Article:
Shedding Light on Life: Optical Assessment of Mitochondrial Function and Tissue Vitality in Biology and Medicine
Prof. Avraham Mayevsky
The discovery of the mitochondrion, an intracellular micro-organelle, 120 years ago, led to very intensive research activities that have recently evolved into a new field, named "Mitochondrial Medicine". The involvement of mitochondrial dysfunction in various pathophysiological conditions, developed in experimental and clinical situations, is widely documented. Nevertheless, real time monitoring of mitochondrial function In-vivo is very rare. The pressing question is how the mitochondria of intact tissues behave under In-vivo conditions as compared to isolated mitochondria that had been described by Chance and Williams over 50 years ago (JBC 217: 409-427,1955; Nature 176:250-254, 1955). This subject has been recently discussed in detail (Mayevsky and Rogatsky. Am. J Physiol. Cell Physiol. 292:C615-C649, 2007). We reviewed the subject of evaluating mitochondrial function by monitoring NADH fluorescence together with microcirculatory blood flow, Hemoglobin oxygenation and tissue reflectance. These 4 parameters represent the vitality of the tissue (oxygen supply/demand) and could be monitored in vivo, using optical spectroscopy, in animal models as well as in clinical practice. Monitoring the vitality of specific organs, i.e. the brain, kidney or muscle, provides information on the particular organ itself; furthermore, the specific organ monitoring can also indicate the vitality of the entire body.
It is a well known physiological hypothesis that, under emergency conditions, the sympathetic nervous system will give preference to the most vital organs in the body, namely the brain, heart and adrenal glands. The less vital organs, such as the skin, GI-tract, and Urethral wall, will become hypoperfused and their mitochondrial activity will be inhibited. The monitoring of the less vital organs may reveal critical tissue conditions that may manifest an early phase of body deterioration.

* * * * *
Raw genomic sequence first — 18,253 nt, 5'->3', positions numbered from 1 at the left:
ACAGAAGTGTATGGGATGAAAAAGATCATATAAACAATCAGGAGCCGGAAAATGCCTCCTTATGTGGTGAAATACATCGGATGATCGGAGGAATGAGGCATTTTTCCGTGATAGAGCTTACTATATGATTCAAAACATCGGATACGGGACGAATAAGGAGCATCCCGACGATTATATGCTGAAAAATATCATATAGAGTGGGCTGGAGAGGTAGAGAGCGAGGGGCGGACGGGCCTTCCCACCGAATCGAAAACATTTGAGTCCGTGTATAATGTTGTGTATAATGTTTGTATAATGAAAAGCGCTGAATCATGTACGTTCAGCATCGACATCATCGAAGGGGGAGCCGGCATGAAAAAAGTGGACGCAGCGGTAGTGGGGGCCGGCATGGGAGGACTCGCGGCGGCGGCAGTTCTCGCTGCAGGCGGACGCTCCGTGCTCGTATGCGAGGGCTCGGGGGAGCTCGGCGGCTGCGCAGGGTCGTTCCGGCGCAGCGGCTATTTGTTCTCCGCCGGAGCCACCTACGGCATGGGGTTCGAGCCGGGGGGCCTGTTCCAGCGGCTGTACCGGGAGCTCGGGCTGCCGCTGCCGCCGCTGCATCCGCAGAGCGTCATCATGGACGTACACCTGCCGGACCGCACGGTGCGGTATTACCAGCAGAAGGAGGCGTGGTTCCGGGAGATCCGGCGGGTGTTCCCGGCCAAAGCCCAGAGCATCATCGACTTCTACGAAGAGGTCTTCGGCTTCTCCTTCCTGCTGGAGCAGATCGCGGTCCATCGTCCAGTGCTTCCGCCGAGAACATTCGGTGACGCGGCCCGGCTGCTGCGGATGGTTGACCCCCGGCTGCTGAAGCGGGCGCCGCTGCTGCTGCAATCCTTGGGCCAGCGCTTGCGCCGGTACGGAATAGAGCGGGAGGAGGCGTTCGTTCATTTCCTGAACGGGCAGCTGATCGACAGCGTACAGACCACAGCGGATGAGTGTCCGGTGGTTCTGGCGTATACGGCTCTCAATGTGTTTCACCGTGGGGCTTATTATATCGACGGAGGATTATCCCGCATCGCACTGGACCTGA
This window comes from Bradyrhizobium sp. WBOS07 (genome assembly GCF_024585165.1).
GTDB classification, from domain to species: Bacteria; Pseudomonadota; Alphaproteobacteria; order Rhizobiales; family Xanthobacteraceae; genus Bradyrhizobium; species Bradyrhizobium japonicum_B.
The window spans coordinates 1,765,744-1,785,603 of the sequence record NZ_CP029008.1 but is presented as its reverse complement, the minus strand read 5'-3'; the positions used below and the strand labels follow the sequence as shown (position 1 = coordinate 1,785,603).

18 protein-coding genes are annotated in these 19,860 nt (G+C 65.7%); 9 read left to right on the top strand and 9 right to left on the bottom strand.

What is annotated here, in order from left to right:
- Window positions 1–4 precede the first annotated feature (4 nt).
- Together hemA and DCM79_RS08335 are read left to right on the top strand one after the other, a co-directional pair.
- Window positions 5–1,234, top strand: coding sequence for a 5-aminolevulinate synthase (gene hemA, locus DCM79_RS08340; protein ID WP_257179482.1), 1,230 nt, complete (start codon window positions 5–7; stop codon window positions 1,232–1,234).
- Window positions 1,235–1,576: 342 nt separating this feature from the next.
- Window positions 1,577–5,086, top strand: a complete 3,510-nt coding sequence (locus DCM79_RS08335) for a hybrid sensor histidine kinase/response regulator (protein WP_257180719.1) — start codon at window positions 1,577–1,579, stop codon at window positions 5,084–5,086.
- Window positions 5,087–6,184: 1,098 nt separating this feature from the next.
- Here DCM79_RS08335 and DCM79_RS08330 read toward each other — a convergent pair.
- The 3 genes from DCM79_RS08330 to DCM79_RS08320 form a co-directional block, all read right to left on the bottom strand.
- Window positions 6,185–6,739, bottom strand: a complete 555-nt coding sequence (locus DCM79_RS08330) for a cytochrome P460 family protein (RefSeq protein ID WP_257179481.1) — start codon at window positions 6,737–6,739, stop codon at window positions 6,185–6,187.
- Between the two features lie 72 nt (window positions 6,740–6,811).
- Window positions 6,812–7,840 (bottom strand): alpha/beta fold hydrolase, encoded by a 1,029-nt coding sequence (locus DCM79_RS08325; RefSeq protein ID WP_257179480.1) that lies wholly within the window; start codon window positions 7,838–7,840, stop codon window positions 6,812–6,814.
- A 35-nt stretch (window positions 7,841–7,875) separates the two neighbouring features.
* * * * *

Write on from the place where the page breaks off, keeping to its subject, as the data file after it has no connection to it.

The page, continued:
The aim of the current presentation is to review the experimental and preliminary clinical results accumulated using a new integrated medical device – the "CritiView" which enabled, for the first time, monitoring 4 parameters from the tissue using a single optical probe. The CritiView is a computerized optical device that integrates hardware and software in order to provide real time information on tissue vitality.Testing the effects of various O2 deprivation conditions in small animal models, showed statistically significant correlations between the CritiView and the individual predicate device for all 4 monitored parameters. In preliminary clinical testing, we used a 3-way Foley catheter that includes a bundle of optical fibers enabling the monitoring of the 4 parameters, representing the vitality of the urethral wall (a less vital organ).We found that the exposure of patients to metabolic imbalances in the operation room led to changes in tissue blood flow and inhibition of mitochondrial function in the urethral wall.
In conclusion, the new device" CritiView" could provide reliable, real time data on mitochondrial function and tissue vitality in experimental animals as well as in patients
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